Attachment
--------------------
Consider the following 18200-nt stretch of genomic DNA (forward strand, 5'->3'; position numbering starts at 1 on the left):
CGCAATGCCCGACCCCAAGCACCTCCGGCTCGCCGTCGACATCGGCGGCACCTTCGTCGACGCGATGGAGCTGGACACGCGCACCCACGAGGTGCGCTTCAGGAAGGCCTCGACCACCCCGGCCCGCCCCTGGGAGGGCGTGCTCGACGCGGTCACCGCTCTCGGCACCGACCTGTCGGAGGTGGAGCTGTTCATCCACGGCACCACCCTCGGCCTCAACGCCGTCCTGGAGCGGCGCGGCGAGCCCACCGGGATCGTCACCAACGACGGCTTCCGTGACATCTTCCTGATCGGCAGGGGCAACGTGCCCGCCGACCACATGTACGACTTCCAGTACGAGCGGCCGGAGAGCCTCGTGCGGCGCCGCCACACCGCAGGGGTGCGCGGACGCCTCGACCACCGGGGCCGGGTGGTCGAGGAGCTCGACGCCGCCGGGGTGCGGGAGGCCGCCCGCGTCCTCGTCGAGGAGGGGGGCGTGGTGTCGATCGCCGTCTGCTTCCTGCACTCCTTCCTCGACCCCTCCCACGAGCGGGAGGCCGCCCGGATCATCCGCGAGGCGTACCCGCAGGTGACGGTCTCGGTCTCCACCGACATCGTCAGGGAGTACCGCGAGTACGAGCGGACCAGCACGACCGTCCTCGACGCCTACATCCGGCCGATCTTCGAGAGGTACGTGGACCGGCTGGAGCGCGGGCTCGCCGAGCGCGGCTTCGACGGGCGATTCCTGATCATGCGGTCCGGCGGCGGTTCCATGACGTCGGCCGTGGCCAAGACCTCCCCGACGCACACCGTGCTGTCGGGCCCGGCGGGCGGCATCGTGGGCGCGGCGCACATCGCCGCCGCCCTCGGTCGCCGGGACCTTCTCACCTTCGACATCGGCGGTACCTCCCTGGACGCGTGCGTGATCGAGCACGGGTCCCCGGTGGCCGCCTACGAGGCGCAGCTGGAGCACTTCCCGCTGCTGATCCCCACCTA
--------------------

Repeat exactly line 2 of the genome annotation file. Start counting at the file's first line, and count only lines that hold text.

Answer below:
CGCAATGCCCGACCCCAAGCACCTCCGGCTCGCCGTCGACATCGGCGGCACCTTCGTCGACGCGATGGAGCTGGACACGCGCACCCACGAGGTGCGCTTCAGGAAGGCCTCGACCACCCCGGCCCGCCCCTGGGAGGGCGTGCTCGACGCGGTCACCGCTCTCGGCACCGACCTGTCGGAGGTGGAGCTGTTCATCCACGGCACCACCCTCGGCCTCAACGCCGTCCTGGAGCGGCGCGGCGAGCCCACCGGGATCGTCACCAACGACGGCTTCCGTGACATCTTCCTGATCGGCAGGGGCAACGTGCCCGCCGACCACATGTACGACTTCCAGTACGAGCGGCCGGAGAGCCTCGTGCGGCGCCGCCACACCGCAGGGGTGCGCGGACGCCTCGACCACCGGGGCCGGGTGGTCGAGGAGCTCGACGCCGCCGGGGTGCGGGAGGCCGCCCGCGTCCTCGTCGAGGAGGGGGGCGTGGTGTCGATCGCCGTCTGCTTCCTGCACTCCTTCCTCGACCCCTCCCACGAGCGGGAGGCCGCCCGGATCATCCGCGAGGCGTACCCGCAGGTGACGGTCTCGGTCTCCACCGACATCGTCAGGGAGTACCGCGAGTACGAGCGGACCAGCACGACCGTCCTCGACGCCTACATCCGGCCGATCTTCGAGAGGTACGTGGACCGGCTGGAGCGCGGGCTCGCCGAGCGCGGCTTCGACGGGCGATTCCTGATCATGCGGTCCGGCGGCGGTTCCATGACGTCGGCCGTGGCCAAGACCTCCCCGACGCACACCGTGCTGTCGGGCCCGGCGGGCGGCATCGTGGGCGCGGCGCACATCGCCGCCGCCCTCGGTCGCCGGGACCTTCTCACCTTCGACATCGGCGGTACCTCCCTGGACGCGTGCGTGATCGAGCACGGGTCCCCGGTGGCCGCCTACGAGGCGCAGCTGGAGCACTTCCCGCTGCTGATCCCCACCTA